this. Instead of k, one writes r
which will cause the population growth to decrease as soon as
. Of course the problem with this is that we are not sure whether K
itself is dependent on other
factors not included in the model.
Example 23.3.7 The equation
is called the logistic equation. It models population growth. You see that the right side is equal to 0 at the
two values y = K and y = 0.
This is a separable equation. Thus
Now you do ∫
to both sides. This requires partial fractions on the left.
if 0 < y < K. If y > K, you get
Therefore, the integral curves are of the form
so changing the name of the constant C, it follows that for y < K, the integral curves are described by the
In case y > K, these curves are described by
What follows is a picture of the slope field along with some of these integral curves in case r = 1 and
K = 10.
The bottom axis is the t axis. Note how all the integral curves in the picture approach K as t increases.
This is why K is called a stable equilibrium point.
Definition 23.3.8 Consider the equation
. Then y0 is called an equilibrium point if
. Note that the solution to the initial value problem y′
y0 is just y
An equilibrium point is stable if whenever y1 is close enough to y0, it follows that the solution to the
initial value problem y′
y1 stays close to y0 for all t >
0. It is asymptotically stable
if whenever y1 is close enough to y0, it follows that for y the solution to the initial value problem,
y0. The equilibrium point y0 is unstable if there are
initial conditions close to y0 but the solution does not stay close to y0. That is, there exists ε >
such that for any δ >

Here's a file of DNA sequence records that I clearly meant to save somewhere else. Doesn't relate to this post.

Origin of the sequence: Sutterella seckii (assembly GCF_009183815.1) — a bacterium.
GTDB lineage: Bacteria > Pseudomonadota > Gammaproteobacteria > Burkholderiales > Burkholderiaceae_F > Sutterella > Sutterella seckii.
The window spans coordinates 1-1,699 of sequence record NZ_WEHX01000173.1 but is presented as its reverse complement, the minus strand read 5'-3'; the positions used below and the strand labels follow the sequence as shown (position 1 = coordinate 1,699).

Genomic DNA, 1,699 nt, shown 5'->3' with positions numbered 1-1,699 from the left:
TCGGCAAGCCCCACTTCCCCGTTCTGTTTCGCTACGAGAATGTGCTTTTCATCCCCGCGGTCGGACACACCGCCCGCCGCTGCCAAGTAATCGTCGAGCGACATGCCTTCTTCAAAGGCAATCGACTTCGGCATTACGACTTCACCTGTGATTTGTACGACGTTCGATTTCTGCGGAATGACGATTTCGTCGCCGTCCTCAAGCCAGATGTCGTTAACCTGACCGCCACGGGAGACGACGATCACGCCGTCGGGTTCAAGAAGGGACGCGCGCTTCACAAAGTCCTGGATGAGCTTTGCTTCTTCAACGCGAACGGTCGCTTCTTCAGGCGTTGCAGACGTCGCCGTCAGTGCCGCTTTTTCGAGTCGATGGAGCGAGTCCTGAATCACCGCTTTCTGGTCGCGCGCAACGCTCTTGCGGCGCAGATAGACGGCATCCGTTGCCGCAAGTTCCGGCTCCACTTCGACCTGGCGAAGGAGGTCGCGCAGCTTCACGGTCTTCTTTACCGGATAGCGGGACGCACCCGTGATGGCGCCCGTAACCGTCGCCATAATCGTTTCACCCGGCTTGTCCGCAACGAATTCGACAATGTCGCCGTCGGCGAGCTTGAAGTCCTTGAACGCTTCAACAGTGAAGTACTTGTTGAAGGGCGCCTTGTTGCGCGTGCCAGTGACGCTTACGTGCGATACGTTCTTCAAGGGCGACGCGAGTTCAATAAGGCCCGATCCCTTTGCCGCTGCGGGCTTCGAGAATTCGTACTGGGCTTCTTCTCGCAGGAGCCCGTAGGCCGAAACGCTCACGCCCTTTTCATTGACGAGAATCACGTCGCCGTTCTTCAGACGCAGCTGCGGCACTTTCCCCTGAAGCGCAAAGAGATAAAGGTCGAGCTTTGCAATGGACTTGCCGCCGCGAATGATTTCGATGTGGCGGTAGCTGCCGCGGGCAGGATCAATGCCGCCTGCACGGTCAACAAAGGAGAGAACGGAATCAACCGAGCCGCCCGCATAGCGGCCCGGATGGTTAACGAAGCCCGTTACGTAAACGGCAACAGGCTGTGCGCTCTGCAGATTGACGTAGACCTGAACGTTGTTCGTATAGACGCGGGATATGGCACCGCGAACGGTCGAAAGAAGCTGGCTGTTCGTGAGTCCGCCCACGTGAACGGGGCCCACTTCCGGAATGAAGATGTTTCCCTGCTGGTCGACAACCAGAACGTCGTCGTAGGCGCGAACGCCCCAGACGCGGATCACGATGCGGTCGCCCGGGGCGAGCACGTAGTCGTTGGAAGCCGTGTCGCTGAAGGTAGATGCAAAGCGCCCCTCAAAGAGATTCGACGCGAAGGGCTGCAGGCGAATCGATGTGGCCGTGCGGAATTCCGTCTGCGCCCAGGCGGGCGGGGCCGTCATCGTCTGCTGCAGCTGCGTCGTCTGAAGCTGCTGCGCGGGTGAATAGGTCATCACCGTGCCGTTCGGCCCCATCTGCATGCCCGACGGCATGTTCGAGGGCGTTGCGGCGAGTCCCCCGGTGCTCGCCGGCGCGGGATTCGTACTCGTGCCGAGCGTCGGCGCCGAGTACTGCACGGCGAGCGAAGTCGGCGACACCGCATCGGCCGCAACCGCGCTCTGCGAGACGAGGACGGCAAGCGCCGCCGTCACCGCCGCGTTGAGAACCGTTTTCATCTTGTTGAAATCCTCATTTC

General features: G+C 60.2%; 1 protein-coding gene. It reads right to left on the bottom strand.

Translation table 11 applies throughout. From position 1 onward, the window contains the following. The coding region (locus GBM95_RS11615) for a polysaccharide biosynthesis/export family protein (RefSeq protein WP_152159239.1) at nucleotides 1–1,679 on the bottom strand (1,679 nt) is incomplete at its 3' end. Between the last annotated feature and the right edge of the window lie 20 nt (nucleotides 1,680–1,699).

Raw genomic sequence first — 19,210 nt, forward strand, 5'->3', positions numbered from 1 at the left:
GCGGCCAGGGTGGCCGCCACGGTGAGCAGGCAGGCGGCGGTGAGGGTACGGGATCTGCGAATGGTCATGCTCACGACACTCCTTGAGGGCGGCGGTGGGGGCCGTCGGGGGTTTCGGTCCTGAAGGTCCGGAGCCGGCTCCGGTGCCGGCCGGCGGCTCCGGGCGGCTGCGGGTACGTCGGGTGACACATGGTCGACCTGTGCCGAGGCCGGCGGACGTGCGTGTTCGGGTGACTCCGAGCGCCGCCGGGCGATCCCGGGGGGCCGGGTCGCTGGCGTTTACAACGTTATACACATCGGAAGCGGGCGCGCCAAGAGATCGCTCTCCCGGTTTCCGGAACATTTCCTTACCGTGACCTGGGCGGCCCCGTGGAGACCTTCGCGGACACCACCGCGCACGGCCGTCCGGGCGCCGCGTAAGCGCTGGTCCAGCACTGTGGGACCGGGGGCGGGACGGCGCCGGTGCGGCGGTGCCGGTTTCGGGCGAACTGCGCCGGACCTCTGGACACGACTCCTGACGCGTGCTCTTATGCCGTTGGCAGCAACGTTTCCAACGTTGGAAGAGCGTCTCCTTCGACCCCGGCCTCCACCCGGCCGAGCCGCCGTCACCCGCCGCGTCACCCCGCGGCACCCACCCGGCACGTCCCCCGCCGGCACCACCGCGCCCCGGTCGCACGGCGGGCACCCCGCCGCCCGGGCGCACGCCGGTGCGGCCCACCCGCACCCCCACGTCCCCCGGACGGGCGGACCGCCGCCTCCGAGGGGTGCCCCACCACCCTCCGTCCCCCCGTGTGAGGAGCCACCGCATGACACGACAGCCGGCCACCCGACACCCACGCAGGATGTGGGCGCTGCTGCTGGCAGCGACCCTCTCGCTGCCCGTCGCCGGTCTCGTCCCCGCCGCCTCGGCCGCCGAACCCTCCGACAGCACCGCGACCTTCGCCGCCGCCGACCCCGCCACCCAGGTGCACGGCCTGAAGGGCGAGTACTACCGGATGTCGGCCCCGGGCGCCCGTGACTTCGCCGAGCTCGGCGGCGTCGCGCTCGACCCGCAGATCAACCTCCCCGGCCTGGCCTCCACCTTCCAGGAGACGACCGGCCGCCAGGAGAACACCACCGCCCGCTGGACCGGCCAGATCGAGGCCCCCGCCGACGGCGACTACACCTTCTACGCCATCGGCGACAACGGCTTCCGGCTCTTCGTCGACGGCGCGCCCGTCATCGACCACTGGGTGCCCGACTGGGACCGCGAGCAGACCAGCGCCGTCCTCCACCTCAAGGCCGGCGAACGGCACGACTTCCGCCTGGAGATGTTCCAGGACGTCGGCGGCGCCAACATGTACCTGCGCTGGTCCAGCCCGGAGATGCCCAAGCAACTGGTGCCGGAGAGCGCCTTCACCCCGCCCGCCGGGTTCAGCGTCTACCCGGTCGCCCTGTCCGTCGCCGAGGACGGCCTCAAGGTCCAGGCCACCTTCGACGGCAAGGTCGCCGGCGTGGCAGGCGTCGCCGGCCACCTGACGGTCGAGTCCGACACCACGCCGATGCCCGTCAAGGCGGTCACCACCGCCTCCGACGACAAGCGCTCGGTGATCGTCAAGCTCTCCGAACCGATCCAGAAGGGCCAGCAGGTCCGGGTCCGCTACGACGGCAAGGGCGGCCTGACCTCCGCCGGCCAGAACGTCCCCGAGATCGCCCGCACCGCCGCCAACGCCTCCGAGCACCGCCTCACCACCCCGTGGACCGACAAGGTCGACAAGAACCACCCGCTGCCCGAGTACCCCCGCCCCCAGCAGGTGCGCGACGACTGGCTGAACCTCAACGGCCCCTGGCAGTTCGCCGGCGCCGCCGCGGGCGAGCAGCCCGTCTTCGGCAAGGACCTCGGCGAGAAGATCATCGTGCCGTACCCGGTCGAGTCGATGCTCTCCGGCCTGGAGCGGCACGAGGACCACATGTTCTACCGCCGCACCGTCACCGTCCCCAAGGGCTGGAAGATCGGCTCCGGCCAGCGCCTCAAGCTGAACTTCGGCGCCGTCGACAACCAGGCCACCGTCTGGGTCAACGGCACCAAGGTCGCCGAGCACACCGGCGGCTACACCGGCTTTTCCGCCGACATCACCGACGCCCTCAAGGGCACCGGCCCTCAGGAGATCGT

0 there is y1 with
< δ but the solution to y′
the property that for some t >
≥ ε. An equilibrium point y0 is semi-stable if it is stable
from one side and unstable from the other.
Now observe that y = 0 is the solution which results if you begin with the initial condition y
= 0. If
there is nothing to start with, it can’t grow. However, if you have any other positive number
then you see that the solution curve approaches the stable point K
. You can see
this, not just by looking at the picture but also by taking the limit as t →∞
in the above
One of the interesting things about this equation is that it is possible to determine K the maximum
capacity, by taking measurements at three equally spaced times. Suppose you do so at times t,2t,3t and
obtain y1,y2,y3 respectively. Assume you are in the region where y < K. In an actual experiment,
this is where you would be. Let λ ≡ ert. Then from the above formula for y, you have the
Then divide the second equation by λ and compare with the first. This shows that λ = y2∕y1. Next divide
the top equation by Cλ and the last by Cλ3. This yields
Now it becomes possible to solve for C. This yields
Then substitute this in to the first equation. This obtains
Then you can solve this for K. After some simplification, it yields
Note how the equilibrium point K was stable in the above example. There were only two equilibrium
points, K and 0. The equilibrium point 0 was unstable because if the integral curve started near 0 but
slightly positive, it tended to increase to K. Here is another harder example. In this example, there are
three equilibrium points.
y, r >
0 < T < K.
This is a separable equation.
The partial fractions expansion is
Consider the case where r = 1,T = 5,K = 10. Then you get
There are cases, depending on where y is. Suppose first that y ∈
Then you get for a different
You could solve this for y if you like and get